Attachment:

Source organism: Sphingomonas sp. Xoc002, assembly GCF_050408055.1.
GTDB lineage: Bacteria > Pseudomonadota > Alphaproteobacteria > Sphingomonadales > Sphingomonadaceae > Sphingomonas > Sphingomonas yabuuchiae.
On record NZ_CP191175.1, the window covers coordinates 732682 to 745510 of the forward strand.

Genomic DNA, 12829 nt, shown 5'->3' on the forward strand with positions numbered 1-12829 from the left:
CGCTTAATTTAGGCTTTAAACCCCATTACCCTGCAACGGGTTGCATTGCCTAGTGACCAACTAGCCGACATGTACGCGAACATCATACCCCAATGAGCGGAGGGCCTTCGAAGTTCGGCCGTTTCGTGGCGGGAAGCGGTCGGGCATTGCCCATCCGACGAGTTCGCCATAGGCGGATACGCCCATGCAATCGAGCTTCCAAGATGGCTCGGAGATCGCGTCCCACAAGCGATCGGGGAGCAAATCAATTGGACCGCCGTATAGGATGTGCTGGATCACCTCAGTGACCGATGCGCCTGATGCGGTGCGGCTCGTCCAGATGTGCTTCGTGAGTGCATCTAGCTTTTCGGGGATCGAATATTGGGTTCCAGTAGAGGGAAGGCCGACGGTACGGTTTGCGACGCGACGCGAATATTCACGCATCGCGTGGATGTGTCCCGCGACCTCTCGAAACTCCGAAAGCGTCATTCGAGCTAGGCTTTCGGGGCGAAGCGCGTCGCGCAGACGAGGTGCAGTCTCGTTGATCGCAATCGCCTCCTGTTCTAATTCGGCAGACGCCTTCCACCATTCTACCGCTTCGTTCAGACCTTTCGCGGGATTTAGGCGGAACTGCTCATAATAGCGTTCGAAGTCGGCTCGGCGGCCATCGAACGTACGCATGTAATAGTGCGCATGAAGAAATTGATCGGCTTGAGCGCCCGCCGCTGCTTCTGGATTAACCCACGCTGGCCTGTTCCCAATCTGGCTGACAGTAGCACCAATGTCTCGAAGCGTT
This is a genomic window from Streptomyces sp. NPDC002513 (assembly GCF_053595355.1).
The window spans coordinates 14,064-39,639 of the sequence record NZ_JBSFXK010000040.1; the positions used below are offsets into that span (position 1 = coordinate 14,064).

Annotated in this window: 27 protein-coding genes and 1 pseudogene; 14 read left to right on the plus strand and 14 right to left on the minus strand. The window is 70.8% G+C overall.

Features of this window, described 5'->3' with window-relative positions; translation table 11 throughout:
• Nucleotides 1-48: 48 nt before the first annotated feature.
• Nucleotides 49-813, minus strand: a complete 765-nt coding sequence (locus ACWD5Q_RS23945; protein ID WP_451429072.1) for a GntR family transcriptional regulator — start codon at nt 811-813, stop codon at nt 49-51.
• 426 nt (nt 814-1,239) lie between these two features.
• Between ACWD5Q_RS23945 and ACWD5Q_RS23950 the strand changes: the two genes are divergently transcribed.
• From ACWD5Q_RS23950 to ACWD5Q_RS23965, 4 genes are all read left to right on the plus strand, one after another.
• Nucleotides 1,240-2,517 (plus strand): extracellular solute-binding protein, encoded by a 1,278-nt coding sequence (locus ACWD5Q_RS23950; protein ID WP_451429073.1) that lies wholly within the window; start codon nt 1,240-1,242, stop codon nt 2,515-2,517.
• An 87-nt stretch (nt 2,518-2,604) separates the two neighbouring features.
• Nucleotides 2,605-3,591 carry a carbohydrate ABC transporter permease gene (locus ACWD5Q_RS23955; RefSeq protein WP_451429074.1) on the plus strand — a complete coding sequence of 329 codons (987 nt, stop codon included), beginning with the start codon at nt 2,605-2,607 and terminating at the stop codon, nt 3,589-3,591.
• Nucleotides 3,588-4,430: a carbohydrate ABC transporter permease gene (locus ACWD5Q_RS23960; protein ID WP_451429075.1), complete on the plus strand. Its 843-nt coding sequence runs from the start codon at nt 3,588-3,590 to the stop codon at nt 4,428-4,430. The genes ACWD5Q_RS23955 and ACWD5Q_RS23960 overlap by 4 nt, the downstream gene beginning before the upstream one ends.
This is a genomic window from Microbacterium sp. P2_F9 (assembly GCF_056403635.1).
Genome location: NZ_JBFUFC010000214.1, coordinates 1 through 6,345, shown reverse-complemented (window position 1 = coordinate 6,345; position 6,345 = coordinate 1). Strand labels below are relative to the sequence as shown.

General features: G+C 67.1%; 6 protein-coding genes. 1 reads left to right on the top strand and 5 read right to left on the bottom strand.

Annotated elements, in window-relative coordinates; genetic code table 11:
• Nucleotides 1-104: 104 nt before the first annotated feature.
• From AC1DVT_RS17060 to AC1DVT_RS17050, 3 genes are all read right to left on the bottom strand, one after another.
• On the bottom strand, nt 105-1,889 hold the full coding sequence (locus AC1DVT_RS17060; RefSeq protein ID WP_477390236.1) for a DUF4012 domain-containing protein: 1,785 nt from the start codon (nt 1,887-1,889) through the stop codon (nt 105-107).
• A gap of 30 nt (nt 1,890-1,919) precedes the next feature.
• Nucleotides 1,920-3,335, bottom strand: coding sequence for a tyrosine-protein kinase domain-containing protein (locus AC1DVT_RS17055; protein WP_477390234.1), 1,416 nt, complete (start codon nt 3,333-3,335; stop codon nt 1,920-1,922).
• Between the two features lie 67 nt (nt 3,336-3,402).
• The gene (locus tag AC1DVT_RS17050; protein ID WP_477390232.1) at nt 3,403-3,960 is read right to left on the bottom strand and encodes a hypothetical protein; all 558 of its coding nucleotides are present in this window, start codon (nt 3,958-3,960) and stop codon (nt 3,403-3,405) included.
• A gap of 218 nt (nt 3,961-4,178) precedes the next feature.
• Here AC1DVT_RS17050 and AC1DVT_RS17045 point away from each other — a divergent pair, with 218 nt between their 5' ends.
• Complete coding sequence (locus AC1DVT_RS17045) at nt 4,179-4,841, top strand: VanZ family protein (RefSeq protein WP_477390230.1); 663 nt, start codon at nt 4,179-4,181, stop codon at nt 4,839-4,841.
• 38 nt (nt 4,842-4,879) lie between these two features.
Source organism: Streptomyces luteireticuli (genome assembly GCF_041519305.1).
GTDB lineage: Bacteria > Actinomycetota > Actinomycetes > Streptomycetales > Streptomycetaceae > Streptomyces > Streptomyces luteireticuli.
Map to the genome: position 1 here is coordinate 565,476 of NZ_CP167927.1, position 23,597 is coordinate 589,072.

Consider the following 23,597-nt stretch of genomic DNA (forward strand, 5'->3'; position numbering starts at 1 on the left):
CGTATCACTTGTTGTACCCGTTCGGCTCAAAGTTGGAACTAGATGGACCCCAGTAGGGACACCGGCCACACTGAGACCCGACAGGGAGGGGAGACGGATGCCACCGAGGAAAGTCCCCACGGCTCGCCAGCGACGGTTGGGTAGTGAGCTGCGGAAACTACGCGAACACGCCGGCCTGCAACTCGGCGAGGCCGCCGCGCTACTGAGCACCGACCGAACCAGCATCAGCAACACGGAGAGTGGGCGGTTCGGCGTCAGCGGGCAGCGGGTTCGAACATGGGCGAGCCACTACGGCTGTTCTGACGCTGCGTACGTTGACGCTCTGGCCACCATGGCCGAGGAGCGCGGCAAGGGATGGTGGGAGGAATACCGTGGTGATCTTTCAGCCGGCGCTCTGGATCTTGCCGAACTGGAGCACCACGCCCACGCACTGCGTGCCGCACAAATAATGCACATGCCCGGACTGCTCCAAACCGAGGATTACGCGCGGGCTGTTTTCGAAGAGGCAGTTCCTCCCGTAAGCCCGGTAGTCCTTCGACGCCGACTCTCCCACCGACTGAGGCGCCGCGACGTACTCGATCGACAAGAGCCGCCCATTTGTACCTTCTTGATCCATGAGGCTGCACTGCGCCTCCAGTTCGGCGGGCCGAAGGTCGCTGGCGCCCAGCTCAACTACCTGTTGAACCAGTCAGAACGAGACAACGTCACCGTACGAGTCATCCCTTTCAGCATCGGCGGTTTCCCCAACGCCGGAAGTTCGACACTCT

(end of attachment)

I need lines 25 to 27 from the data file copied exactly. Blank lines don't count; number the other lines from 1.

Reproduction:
• On the bottom strand, nt 105-1,889 hold the full coding sequence (locus AC1DVT_RS17060; RefSeq protein ID WP_477390236.1) for a DUF4012 domain-containing protein: 1,785 nt from the start codon (nt 1,887-1,889) through the stop codon (nt 105-107).
• A gap of 30 nt (nt 1,890-1,919) precedes the next feature.
• Nucleotides 1,920-3,335, bottom strand: coding sequence for a tyrosine-protein kinase domain-containing protein (locus AC1DVT_RS17055; protein WP_477390234.1), 1,416 nt, complete (start codon nt 3,333-3,335; stop codon nt 1,920-1,922).